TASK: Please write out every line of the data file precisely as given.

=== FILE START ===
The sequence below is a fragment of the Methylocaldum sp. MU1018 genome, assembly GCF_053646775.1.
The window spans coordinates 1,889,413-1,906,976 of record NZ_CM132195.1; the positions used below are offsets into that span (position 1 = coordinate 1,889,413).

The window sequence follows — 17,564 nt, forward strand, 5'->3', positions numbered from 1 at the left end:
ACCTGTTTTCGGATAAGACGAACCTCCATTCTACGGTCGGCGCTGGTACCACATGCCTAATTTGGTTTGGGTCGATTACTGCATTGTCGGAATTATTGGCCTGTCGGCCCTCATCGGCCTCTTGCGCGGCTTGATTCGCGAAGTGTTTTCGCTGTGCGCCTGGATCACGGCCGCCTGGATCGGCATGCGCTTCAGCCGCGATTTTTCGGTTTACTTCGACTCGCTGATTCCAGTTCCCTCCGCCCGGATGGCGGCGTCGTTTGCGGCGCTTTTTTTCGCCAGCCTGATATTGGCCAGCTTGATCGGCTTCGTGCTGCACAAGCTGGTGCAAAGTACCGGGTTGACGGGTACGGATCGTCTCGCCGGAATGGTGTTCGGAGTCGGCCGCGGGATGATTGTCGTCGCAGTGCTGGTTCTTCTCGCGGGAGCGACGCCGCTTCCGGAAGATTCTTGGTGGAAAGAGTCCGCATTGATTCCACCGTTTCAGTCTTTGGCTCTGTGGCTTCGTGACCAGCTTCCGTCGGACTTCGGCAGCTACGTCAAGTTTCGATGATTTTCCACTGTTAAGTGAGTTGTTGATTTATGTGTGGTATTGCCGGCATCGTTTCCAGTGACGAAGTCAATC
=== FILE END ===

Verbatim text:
The sequence below is a fragment of the Methylocaldum sp. MU1018 genome, assembly GCF_053646775.1.
The window spans coordinates 1,889,413-1,906,976 of record NZ_CM132195.1; the positions used below are offsets into that span (position 1 = coordinate 1,889,413).

The window sequence follows — 17,564 nt, forward strand, 5'->3', positions numbered from 1 at the left end:
ACCTGTTTTCGGATAAGACGAACCTCCATTCTACGGTCGGCGCTGGTACCACATGCCTAATTTGGTTTGGGTCGATTACTGCATTGTCGGAATTATTGGCCTGTCGGCCCTCATCGGCCTCTTGCGCGGCTTGATTCGCGAAGTGTTTTCGCTGTGCGCCTGGATCACGGCCGCCTGGATCGGCATGCGCTTCAGCCGCGATTTTTCGGTTTACTTCGACTCGCTGATTCCAGTTCCCTCCGCCCGGATGGCGGCGTCGTTTGCGGCGCTTTTTTTCGCCAGCCTGATATTGGCCAGCTTGATCGGCTTCGTGCTGCACAAGCTGGTGCAAAGTACCGGGTTGACGGGTACGGATCGTCTCGCCGGAATGGTGTTCGGAGTCGGCCGCGGGATGATTGTCGTCGCAGTGCTGGTTCTTCTCGCGGGAGCGACGCCGCTTCCGGAAGATTCTTGGTGGAAAGAGTCCGCATTGATTCCACCGTTTCAGTCTTTGGCTCTGTGGCTTCGTGACCAGCTTCCGTCGGACTTCGGCAGCTACGTCAAGTTTCGATGATTTTCCACTGTTAAGTGAGTTGTTGATTTATGTGTGGTATTGCCGGCATCGTTTCCAGTGACGAAGTCAATC